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https://www.duolingo.com/profile/London_Ham

Your experience of mixing languages for learning

I've recently joined Duolingo, specifically with a view to improving my Spanish. Language-wise, I'm able to get by in quite a few languages with varying degrees of fluency, but my grammar is often dubious at best.

I thought it was worth improving so, I'm trying to combine French and German (both more fluent than my Spanish) alongside the Spanish. My idea is that the reinforcement and switching between languages will help all of them.

That theory was fine and seemed to be working well until I tried to add Portuguese (which was pretty basic to start with) to the mix and I found that the commonality between it and Spanish meant it felt more confusing than helpful.

I wondered if others have similar experience and views of the optimal number and type of languages to learn together?

November 14, 2017

9 Comments


https://www.duolingo.com/profile/JOAT2B

Personally I find it best to mix only after I've completed the course. That way I can keep my focus on whichever language I'm adding, but randomizing the others is fun and keeps me on my toes. I actually started a thread asking Duolingo to please allow for a randomizing feature. If you're interested, give it an upvote and comment to help it get noticed! It's gotten a lot of positive feedback already. :)

https://www.duolingo.com/comment/25132562


https://www.duolingo.com/profile/Hermesianax

I agree that is is best to have completed one course, or at least have some experience in one language, before starting the other one. Starting them at the same time is bound to end in confusion, in my view.

Another important factor you have to consider is that you only have a limited amount of time in a day that you can spend on language learning; if you spread your focus too much over several languages, you do not get the momentum you would have normally gotten by just focusing on one language.

For that reason, my current strategy is to complete one tree, regild it for some time, and then move on. But I'm also laddering the languages, which means for me that after the Italian-from-English tree, I'm now doing the French-from-Italian tree, and hope to continue in that fashion with other languages. Thus, you are actually learning two languages at once, but with a clear difference in fluency between them.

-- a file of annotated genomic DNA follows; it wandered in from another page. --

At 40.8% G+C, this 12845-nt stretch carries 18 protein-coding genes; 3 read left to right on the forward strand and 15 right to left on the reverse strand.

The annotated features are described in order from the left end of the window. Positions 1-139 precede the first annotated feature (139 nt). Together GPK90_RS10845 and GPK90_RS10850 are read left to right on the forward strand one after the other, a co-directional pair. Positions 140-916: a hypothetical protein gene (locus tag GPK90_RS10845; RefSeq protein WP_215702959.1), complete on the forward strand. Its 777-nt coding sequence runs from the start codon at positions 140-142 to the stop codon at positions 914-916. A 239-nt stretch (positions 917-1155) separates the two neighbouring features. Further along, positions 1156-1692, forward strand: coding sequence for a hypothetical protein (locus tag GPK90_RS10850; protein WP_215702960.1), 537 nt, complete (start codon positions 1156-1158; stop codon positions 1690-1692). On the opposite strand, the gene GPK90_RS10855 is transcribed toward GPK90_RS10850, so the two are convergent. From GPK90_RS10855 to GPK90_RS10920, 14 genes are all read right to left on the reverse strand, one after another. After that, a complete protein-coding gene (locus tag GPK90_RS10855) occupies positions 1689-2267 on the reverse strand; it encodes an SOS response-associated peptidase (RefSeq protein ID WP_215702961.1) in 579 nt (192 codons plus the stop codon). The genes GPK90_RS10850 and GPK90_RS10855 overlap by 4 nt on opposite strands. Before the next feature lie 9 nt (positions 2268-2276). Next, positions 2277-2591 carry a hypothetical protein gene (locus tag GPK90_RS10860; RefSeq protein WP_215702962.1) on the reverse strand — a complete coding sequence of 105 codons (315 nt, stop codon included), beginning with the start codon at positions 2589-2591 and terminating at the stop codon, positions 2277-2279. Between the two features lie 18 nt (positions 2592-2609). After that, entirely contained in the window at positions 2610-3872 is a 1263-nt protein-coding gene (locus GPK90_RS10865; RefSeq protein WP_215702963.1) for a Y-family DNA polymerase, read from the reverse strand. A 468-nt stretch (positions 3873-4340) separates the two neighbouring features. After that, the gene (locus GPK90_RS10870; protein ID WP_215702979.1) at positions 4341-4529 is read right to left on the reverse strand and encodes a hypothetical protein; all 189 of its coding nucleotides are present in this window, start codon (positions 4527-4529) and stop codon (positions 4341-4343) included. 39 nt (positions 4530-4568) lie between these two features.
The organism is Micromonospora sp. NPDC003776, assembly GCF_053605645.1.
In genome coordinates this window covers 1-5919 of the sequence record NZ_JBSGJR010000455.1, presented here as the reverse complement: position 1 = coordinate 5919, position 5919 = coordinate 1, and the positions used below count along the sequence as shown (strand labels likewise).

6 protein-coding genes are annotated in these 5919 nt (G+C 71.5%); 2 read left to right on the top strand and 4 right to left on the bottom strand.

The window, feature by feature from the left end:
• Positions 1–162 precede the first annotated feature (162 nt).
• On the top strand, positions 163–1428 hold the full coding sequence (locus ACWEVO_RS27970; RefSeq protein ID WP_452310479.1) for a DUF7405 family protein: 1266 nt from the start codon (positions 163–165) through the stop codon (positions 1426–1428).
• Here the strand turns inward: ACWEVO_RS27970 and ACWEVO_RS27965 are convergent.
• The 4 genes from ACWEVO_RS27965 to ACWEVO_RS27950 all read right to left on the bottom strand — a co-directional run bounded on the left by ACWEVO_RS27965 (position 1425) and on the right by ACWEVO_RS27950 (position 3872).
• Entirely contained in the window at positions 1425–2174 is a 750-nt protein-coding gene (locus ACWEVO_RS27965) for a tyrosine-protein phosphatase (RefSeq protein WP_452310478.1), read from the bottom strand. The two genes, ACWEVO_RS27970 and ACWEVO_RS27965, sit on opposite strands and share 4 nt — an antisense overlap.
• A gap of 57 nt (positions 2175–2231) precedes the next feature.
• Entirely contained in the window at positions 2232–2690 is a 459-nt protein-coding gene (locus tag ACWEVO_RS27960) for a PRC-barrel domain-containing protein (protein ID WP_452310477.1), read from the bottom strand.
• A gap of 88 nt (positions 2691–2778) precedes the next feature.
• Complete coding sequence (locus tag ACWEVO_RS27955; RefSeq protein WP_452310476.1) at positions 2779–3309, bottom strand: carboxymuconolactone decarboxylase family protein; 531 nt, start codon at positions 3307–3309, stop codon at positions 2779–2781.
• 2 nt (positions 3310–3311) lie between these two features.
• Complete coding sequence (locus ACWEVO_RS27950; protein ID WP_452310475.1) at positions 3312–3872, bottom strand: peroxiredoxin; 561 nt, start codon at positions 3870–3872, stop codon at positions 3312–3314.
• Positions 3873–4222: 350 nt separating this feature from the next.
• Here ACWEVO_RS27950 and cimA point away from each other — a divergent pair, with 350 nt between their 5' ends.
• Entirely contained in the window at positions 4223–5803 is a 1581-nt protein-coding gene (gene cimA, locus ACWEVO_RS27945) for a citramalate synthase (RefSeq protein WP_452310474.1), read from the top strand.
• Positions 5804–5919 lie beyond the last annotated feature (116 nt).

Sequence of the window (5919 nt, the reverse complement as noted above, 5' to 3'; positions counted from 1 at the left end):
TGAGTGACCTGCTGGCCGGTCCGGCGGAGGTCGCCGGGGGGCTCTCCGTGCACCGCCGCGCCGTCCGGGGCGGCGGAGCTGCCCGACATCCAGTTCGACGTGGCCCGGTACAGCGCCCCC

https://www.duolingo.com/profile/stepintime

I'm in a very similar situation, joined recently mostly to brush up the bits and pieces I already know of several languages, but were just dying away from disuse in the back of my brain. And at the moment, I've got a bit of "spare time" on the computer to fill.

One thing I've realised is how the variety of courses I've ended up taking means that I get to choose between very different ways to occupy my brain: Korean is a lot about identifying the writing, High Valyrian can't be connected to anything I already know and thus is about memorising (but at least with Latin letters ;-) ), Dutch is about remembering what I know and linking new things to my native language (German), Italian is about expanding on an actually foreign language but with already half-familiar structures... I find that when I'm tired of Italian, I can switch to Irish (yay funny new words!) and be entertained well enough to go on, and so I spend more time learning.

And I haven't added Spanish so my brain doesn't get it mixed up with Italian.


https://www.duolingo.com/profile/Hxvan

Well, In my case I am learning 14 languages.

I have a main Focus/Target language(English), which I call my priority language. That is the language I must study everyday, without exception.

And the others, I study them in this way: for example I have a gruop of these languages Arabic, Thai and Japanese, then I would study Arabic today, the next day Thai, the next day Japanese, the next day Arabic, etc.. And in order to avoid confusion, I keep them in the same level.